“The concept that we could thwart God's plans is silliness at its best.”
Silliness? I’m confused. I’m constantly hearing that if a given human takes a given action, that’s going against God’s plan for their life and is sinful. And yet, people will take the given action and go against the alleged plan. Not only is the concept not silly, but when people thwart God’s plan, they’re to be tortured for all eternity.
Or do human actions have no effect on the plan? If a human doesn’t follow God’s plan, it doesn’t thwart the plan in any way? If going against the plan has no effect, if we can’t thwart God’s plan, then why does it matter if one follows the plan or not? If the plan can’t be thwarted, that suggests that the script of history is already written, and there goes your “free will defense” designed to excuse God for the evil in the world.
“It's evil for the individual to do it. It's not evil for God to allow it. There are two wills at work here. Get with the program.”
It’s not evil to allow an evil act to occur? That’s a clever excuse. But this is not what I think of when I ponder an all-powerful good and perfect god. How can a perfectly morally good entity fail to act to prevent evil? What would you think of a human who failed to act to stop and evil deed from happening? Would we accept “well, I didn’t do the evil act myself” as an excuse? At a minimum, it makes God awfully passive.
Ok, so now you’re saying that the murder of would-be-Hitler is evil and that this is not a righteous kill. But on the other hand, this act saved the lives of many would-be victims, and you emphasized that there is a “morally sufficient reason to allow that murder”, and so it would not be wrong to allow it. Saving lives and “morally sufficient reason” suggests that the murder is a good thing, not an evil thing. If it’s not morally wrong to allow it, that suggests that the act itself is good, not evil. Had the murder been stopped, many others would have died. So, is the murder a good thing or a bad thing?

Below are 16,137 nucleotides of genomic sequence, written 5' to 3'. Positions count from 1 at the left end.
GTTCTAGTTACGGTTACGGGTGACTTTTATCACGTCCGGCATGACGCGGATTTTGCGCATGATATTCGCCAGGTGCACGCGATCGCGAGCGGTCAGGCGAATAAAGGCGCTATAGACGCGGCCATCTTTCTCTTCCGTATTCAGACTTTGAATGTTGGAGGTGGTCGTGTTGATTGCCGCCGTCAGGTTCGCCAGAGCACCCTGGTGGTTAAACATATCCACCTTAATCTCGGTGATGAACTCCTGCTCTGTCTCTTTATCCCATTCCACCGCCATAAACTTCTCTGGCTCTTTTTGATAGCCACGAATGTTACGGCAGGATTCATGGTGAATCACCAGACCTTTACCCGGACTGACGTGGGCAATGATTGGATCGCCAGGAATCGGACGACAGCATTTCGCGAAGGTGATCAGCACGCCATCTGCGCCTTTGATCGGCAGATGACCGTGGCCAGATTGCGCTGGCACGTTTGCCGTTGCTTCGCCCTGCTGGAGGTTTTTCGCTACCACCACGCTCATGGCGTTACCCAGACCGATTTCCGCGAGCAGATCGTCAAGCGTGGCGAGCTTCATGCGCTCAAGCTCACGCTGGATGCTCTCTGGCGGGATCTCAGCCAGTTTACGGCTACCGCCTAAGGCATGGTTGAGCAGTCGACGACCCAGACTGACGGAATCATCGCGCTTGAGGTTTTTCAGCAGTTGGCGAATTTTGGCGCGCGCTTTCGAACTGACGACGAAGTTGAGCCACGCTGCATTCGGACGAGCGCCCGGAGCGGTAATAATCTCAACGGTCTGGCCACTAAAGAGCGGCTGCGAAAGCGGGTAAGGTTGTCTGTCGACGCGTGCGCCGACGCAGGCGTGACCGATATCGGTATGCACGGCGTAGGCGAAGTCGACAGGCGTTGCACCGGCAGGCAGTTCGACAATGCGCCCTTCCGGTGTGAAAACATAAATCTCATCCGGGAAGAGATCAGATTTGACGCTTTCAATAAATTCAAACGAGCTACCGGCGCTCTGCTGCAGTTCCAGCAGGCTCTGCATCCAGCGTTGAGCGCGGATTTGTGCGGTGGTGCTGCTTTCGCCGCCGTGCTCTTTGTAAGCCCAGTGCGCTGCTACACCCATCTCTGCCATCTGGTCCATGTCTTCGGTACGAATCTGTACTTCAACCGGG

And why would God ever use evil acts to bring about good things? Why is evil an essential part of the good God’s plan? This is totally unnecessary and contradicts the notion of a good God. Why use evil humans and their evil deeds to accomplish something good when you have the power to reach the same goal without any evil act at all? All you have to do is glance in the direction of would-be Hitler and…instant heart attack. Instead, you have to sit back and allow evil acts to occur to accomplish the goal of taking out would-be Hitler? Or was there never a plan to take out would-be Hitler, and it was just a lucky break than an evil human happened to kill would-be Hitler? And why didn’t God take out actual Hitler with a heart attack? This is an “all-powerful, perfect, always good, never evil” god?
“Thus David appeals to ridicule again.”
Not ridicule at all. I’m appealing to reality. This is how theology really works. I’m convinced that you lack the cognitive skills to see reality. Ridicule is useful for identifying things that are ridiculous.
The providence of God? Is that the same thing as “wizard”?
No. Not even close, really.
In fact, naturalistic forces and theories share a lot in common with magic.
The only thing a "wizard" and God share in common is that they do supernatural things. The mechanism, the source of the power, the means of accessing it, etc are all totally different.
Further, you're poking fun partly b/c you apparently think the God explanation is ad hoc, and yet the Bible's been around 2000+ years. Nothing ad hoc about a static text like that.
I’m constantly hearing that if a given human takes a given action, that’s going against God’s plan for their life and is sinful.
either they misunderstand the term "God's plan" or they mean God's COMMANDS for their life. In the former they think they can access more of God's secret will than they really can, but the latter is perfectly reasonable. For example, God says "Don't sleep with your boyfriend". If you go ahead and sleep with your boyfriend, you're going against God's plan for your life and you're sinning.